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Cohort Randomised Controlled Trial of a Multifaceted Podiatry Intervention for the Prevention of Falls in Older People (The REFORM Trial)

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JournalPLoS ONE
DateAccepted/In press - 3 Dec 2016
DatePublished (current) - 20 Jan 2017
Issue number1
Volume12
Number of pages15
Pages (from-to)1-15
Original languageEnglish

Abstract

BACKGROUND: Falls are a major cause of morbidity among older people. A multifaceted podiatry intervention may reduce the risk of falling. This study evaluated such an intervention.

DESIGN: Pragmatic cohort randomised controlled trial in England and Ireland. 1010 participants were randomised (493 to the Intervention group and 517 to Usual Care) to either: a podiatry intervention, including foot and ankle exercises, foot orthoses and, if required, new footwear, and a falls prevention leaflet or usual podiatry treatment plus a falls prevention leaflet. The primary outcome was the incidence rate of self-reported falls per participant in the 12 months following randomisation. Secondary outcomes included: proportion of fallers and those reporting multiple falls, time to first fall, fear of falling, Frenchay Activities Index, Geriatric Depression Scale, foot pain, health related quality of life, and cost-effectiveness.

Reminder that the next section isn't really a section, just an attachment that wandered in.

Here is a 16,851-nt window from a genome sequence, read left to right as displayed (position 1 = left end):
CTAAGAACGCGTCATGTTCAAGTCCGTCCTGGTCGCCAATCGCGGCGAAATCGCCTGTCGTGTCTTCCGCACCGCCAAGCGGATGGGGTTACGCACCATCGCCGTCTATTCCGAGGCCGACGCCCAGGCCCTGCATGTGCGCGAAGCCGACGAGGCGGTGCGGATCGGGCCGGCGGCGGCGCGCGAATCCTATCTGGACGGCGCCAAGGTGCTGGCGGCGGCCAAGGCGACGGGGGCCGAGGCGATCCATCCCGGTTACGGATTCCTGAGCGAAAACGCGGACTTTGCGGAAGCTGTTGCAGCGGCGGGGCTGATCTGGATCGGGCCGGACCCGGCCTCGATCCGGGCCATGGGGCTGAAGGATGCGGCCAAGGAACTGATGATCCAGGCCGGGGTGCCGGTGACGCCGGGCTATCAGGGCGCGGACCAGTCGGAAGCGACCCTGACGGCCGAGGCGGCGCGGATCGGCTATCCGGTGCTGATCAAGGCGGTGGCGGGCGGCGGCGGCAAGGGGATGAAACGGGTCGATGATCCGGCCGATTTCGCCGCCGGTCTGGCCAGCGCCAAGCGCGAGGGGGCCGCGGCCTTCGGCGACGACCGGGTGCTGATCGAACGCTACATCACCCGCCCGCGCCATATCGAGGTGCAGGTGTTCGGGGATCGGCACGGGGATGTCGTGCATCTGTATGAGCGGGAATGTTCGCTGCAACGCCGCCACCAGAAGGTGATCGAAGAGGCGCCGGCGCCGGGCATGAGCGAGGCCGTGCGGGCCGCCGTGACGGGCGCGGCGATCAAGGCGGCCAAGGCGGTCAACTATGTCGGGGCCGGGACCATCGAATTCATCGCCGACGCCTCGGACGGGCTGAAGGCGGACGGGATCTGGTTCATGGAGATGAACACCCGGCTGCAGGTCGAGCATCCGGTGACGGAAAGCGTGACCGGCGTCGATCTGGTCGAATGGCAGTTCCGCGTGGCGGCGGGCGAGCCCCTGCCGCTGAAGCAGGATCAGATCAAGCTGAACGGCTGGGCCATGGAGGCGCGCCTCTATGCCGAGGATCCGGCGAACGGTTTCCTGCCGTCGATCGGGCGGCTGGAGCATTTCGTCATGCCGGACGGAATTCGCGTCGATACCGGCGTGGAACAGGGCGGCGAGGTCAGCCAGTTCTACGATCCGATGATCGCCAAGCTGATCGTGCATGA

RESULTS: In the primary analysis were 484 (98.2%) intervention and 507 (98.1%) control participants. There was a small, non statistically significant reduction in the incidence rate of falls in the intervention group (adjusted incidence rate ratio 0.88, 95% CI 0.73 to 1.05, p = 0.16). The proportion of participants experiencing a fall was lower (49.7 vs 54.9%, adjusted odds ratio 0.78, 95% CI 0.60 to 1.00, p = 0.05) as was the proportion experiencing two or more falls (27.6% vs 34.6%, adjusted odds ratio 0.69, 95% CI 0.52 to 0.90, p = 0.01). There was an increase (p = 0.02) in foot pain for the intervention group. There were no statistically significant differences in other outcomes. The intervention was more costly but marginally more beneficial in terms of health-related quality of life (mean quality adjusted life year (QALY) difference 0.0129, 95% CI -0.0050 to 0.0314) and had a 65% probability of being cost-effective at a threshold of £30,000 per QALY gained.

CONCLUSION: There was a small reduction in falls. The intervention may be cost-effective.

TRIAL REGISTRATION: ISRCTN ISRCTN68240461.

Bibliographical note

© 2017 Cockayne et al.

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